James Shield's Sheffield United Column: What Chris Wilder '˜gets' that others don't
Sheffield United supporters will shed no tears over West Ham's current plight.
Indeed, as one social media wag commented earlier this week, the Premier League will probably dock Chris Wilder’s side points in response to events at the London Stadium last weekend.
Clearly, understandably and quite correctly given the shoddy way in which United were treated at the time, the sense of injustice caused by the Carlos Tevez Affair still runs deep both on the terraces and behind the scenes at Bramall Lane.
But the schism between West Ham’s owners and vast swathes of the club’s following, coupled with recent rumblings of dissatisfaction at places like West Bromwich Albion and Stoke City, highlight an issue Wilder seemingly ‘gets’ that others don’t: Football is a business. An entertainment one.
Although complaints at The Hawthorns and bet365 Stadium stem from issues about the quality of the goods on offer rather than poor communication, (a charge being levelled at Messrs Sullivan and Gold), they are linked to a degree; customers, as one prominent executive recently described supporters, expressing their frustration at being charged exorbitant sums to watch what they regard as a boring or sub-standard product.
In fairness to directors and managers, the human element of sport means performances can never be guaranteed. The most loyal fans, not those with a predilection for jumping aboard bandwagons, absolutely understand. But if you listen to many of those tasked with running or coaching squads, they speak purely about results. True, they help. But most fans, despite being portrayed as fickle, appreciate their teams will lose every so often and are capable, factoring in things like finance and revenue streams, of calculating what constitutes a successful season.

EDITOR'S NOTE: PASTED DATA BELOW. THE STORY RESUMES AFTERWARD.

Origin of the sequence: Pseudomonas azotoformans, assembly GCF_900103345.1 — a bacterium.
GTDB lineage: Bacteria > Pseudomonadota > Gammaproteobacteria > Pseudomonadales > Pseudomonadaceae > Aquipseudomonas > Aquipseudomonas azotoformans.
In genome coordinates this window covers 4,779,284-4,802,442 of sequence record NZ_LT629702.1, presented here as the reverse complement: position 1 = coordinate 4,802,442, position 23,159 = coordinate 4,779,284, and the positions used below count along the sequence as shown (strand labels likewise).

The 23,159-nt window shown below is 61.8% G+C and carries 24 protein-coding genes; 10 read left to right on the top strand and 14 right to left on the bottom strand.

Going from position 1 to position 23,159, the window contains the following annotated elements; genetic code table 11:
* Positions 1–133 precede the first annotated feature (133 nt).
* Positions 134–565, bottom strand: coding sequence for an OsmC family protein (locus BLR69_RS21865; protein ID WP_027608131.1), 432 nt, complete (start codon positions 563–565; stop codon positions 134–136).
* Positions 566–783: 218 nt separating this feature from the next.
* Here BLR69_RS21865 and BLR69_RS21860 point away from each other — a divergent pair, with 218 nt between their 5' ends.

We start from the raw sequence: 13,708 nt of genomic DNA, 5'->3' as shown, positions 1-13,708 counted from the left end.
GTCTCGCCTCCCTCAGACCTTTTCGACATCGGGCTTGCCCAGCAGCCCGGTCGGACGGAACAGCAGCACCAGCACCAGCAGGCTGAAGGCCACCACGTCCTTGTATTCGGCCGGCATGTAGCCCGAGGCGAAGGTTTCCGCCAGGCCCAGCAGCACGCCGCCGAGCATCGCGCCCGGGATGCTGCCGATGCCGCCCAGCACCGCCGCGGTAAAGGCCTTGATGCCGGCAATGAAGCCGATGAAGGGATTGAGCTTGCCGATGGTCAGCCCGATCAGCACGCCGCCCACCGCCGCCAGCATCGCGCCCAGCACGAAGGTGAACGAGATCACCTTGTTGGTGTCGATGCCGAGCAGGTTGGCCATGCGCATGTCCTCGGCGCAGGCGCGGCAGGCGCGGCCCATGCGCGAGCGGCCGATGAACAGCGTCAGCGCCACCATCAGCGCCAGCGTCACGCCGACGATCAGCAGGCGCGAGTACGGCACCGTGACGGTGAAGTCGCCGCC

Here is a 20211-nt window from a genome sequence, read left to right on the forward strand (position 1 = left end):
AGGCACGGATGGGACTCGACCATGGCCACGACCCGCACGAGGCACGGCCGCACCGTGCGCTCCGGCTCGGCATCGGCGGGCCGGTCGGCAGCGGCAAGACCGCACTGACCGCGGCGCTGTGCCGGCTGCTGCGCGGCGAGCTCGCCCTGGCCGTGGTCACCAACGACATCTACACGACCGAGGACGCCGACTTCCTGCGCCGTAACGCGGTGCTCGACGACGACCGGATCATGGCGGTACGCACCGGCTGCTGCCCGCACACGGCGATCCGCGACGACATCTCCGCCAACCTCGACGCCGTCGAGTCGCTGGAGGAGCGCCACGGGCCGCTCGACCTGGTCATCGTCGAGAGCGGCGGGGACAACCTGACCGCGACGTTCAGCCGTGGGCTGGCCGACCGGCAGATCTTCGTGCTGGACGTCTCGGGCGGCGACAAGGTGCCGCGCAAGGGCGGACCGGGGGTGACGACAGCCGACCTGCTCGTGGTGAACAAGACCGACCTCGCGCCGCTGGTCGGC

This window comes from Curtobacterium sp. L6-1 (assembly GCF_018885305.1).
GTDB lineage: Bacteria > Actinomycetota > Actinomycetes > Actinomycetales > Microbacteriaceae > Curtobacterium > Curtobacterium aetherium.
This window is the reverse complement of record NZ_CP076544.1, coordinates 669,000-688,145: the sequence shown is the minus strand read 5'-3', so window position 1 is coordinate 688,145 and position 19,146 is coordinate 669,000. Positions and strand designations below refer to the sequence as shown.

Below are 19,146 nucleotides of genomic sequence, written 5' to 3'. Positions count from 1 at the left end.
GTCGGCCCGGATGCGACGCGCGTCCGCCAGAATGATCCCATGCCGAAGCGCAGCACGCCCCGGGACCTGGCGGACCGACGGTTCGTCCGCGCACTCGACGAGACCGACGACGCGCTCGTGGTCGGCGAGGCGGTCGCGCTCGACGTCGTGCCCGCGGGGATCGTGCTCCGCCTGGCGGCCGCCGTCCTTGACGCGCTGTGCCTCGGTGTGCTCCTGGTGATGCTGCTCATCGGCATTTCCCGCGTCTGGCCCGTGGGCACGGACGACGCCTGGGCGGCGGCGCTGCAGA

Yet former professionals-turned pundits still sneer at those who call radio phone-in shows or tweet television programmes to express frustration at the quality of the product they are being forced to digest. Results are important. Vitally important in fact. But, in this era of high ticket prices and nonexistent wage rises, coaches and players have an obligation to entertain. Yes, football should be taken seriously. But perhaps not quite as much as, say, the humanitarian crisis in Yemen. Such prosaic thinking only serves to reveal how out of touch these talking heads are with the masses.
Wilder evidently grasps this fact. He appreciates the game is ultimately about enjoyment. Which is why, no matter what the circumstances, United are always ordered to ‘have a go.’